• Well it does live in the side pods, which is the biggest airflow inlet in the car, so perhaps that help keep it cool. In which case, the pit stops could be interesting with a stationary car, or the grid for that matter, safety car… Anything that stops the high volume of air cooling it down

  5. Isn’t there the possibility of the energised airflow spilling out of the side of the car? Surely energising the diffuser area is better as it then draws all the air out from under the car anyway? Plus you’re then controlling and tuning the air flow through the diffuser itself, rather than just energising the air further up and hoping the diffuser captures some of it?

    Nice idea sure, but I think it’s going to cause more than a few problems…

    • RR, I was thinking that having those very wide and flat openings so near the diffuser top might allow a very nicely controlled and slightly energized flow. But I also don’t know if that even makes sense, aerodynamically.

  6. Wow. If this works it’s easily as impressive, if not even a bit more so than the F-duct or EBD in my opinion. Let’s hope the Renault’s don’t start blowing up during long stints first though!

  7. Only future tests will show whether this will be of benefit or not. I see, just as others do, a problem with heat, but I don’t believe that engineers with Renault haven’t thought of that. Let’s wait and see.

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  10. Scarbs, fantastic as always but can you please clarify the last sentence…

    “Unlike the McLaren F-duct, it is possible for this solution to be copied as no monocoque alterations are required.”

    The McLaren f-duct was copied to one extent or another but you dont think the Renault FEE, if it is an advantage, will require any monocoque alteration?



    • I was thinking the same. If it does prove to be as beneficial as it is innovative, then the other teams will definitely have their work cut out implementing it without altering the tub/monocoque. Plus, I think someone else mentioned this as well, the R31 looks to have bigger sidepods/inlets than the other teams – this could be an issue as well.

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    • Yes the potential for a thermal event is quite high I would guess. Also shirley the back pressure on the exhaust will vary with the car’s air speed, thus affecting the tuned nodes of the air column in the exhaust.
      Still this could help the real Team Lotus since not having a fire is usually good.

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  14. Блять вы заебали тут писать не по русски! Ну ка на хуй перестроились быстро. А то я вас не хуя не понимаю!

    P.S. : Виталя лучший!!!

  15. Thanks for confirming this Scarbs. I was trying to think more about the physics going on here…

    Do you think that the warm exhaust gas (once it has cleared the high pressure in the pipes) might even reduce the low pressure under the floor as it is hot?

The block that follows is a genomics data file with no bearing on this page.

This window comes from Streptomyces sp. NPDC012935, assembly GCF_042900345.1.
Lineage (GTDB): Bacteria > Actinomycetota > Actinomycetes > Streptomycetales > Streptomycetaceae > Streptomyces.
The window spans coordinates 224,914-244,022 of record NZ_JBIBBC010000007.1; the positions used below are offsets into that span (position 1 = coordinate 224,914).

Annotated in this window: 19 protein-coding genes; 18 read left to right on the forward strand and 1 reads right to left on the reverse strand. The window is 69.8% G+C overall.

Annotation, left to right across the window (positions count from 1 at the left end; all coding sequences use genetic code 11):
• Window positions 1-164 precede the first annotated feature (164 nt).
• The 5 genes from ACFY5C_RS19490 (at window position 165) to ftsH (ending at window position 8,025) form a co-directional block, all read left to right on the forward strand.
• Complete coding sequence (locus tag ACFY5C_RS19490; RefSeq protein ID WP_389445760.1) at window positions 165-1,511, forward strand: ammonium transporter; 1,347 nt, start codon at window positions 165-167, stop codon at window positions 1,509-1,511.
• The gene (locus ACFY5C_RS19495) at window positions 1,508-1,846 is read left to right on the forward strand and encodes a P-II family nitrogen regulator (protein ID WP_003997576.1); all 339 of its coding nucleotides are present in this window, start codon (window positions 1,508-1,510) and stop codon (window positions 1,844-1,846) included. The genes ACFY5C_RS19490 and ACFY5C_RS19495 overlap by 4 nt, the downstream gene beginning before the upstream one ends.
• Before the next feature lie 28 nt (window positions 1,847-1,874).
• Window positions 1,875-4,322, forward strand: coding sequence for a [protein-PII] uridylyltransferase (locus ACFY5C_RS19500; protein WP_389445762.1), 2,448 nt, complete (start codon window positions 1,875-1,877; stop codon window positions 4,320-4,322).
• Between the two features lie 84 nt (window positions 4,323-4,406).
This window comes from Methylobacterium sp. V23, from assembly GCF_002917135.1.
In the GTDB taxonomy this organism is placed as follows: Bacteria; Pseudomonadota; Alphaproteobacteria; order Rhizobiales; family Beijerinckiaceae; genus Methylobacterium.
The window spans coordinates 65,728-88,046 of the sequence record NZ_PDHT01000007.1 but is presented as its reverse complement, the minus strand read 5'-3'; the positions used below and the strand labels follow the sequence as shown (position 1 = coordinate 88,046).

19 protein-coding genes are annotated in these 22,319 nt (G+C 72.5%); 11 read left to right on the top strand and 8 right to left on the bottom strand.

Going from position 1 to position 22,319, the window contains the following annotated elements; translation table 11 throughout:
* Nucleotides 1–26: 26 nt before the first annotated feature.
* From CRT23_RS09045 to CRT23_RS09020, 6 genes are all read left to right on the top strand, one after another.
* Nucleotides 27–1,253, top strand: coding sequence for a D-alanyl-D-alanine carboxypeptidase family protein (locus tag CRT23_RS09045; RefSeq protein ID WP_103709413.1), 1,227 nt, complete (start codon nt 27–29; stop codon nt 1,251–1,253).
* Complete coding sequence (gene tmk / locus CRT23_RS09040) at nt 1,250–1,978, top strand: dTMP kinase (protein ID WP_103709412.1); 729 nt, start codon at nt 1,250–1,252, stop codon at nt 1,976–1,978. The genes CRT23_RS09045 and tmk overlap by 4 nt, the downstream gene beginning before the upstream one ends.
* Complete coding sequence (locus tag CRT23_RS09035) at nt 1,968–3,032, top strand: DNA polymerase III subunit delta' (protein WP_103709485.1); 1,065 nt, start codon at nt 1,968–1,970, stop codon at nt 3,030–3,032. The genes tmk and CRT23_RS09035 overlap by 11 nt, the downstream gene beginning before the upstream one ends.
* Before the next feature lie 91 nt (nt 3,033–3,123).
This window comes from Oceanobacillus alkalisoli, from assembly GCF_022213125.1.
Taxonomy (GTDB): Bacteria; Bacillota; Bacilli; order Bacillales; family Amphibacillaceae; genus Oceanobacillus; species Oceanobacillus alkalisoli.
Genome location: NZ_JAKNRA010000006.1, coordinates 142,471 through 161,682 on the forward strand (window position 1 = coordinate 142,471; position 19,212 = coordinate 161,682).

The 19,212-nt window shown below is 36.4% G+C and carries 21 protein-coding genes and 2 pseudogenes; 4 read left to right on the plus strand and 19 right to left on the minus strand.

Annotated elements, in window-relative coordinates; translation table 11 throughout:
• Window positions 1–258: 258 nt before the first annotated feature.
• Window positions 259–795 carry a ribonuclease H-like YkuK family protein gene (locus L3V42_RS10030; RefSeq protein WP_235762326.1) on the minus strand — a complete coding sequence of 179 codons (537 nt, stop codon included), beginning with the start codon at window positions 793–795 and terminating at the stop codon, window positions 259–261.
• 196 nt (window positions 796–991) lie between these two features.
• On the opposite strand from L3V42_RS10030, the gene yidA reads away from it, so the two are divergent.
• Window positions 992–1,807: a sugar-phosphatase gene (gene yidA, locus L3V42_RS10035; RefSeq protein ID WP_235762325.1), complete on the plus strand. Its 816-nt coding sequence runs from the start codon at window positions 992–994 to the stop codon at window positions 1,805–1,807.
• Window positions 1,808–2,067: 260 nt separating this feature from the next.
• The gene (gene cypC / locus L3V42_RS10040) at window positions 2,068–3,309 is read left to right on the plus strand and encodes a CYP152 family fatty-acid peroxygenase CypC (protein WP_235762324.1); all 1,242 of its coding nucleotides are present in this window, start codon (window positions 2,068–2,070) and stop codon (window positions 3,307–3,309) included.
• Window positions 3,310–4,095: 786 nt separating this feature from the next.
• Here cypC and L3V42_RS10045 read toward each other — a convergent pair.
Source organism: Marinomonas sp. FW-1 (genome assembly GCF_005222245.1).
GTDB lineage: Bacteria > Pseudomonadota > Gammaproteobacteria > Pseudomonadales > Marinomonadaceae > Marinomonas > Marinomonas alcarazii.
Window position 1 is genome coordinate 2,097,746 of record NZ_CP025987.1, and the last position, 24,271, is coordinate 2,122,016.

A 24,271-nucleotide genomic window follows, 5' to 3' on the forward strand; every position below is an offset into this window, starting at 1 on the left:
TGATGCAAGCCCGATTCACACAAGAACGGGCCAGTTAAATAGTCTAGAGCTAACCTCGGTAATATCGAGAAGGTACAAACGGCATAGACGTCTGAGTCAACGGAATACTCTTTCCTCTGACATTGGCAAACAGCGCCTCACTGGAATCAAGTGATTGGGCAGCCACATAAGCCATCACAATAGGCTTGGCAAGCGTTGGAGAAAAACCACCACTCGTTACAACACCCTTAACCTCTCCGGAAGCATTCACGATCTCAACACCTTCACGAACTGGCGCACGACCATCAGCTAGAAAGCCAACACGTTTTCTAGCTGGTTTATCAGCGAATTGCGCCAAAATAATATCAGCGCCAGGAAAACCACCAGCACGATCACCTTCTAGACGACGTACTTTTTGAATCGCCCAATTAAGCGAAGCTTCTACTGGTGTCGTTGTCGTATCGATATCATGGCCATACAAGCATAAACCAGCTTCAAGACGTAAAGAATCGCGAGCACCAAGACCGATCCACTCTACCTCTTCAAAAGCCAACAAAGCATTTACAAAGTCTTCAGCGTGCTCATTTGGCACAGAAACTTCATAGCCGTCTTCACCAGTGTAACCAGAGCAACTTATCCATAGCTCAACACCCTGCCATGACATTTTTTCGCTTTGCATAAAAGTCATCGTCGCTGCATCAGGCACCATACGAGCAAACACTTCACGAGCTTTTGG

Also, all that hot air should do a great job of energising the boundary layer on the top of the diffuser, improving its efficiency.

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  18. Hi Scarbs 🙂

    A couple of questions from my side.

    Do the regulations restrict the diameters of the primaries and secondaries? If not, couldn’t they simply have bigger diameter pipes (than usual) to reverse the effect of longer secondaries to push the effective peak of these pipes towards high revs? My knowledge in building headers is nothing impressive, so apologies if my question is stupid.

    Secondly, how much effect would the direction of the exhaust have on the exhaust back-pressure. I cannot make out the angle of the exhaust bend at the end, but it surely isn’t perpendicular to the road surface. Unless there is something deflecting air away from the exhaust in front of the pipes, this would simply kill the scavenging effect that these guys rely upon to build their headers.

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  20. Looks like a very ingenious solution.

    However I do wonder about possible downsides of having the exhaust pipes pointing forwards into a potentially 200mph airstream:

    Will the exhaust gasses be able to exit efficiently without affecting engine performance, or will the airflow push any of those gasses back into the exhaust?

    Also, will the exhaust gasses create a ‘forward-facing thrust’ effect, slowing the car down (however slightly) via Newton’s third law?

    • I’m going to assume there’s a one way valve in place here but I would think a trip through a gravel trap could be very detrimental

  21. Does anyone know how much time this development could be worth? Taking a stab in the dark if I had to guess I would say maybe half a second? Because that was the gain from EBD last year.

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  23. Scarbs – thanks for the insights!

    Can’t wait to see the pitlane and starting grid equipment that goes with these “exhaust outlets where the driver’s bottom is.”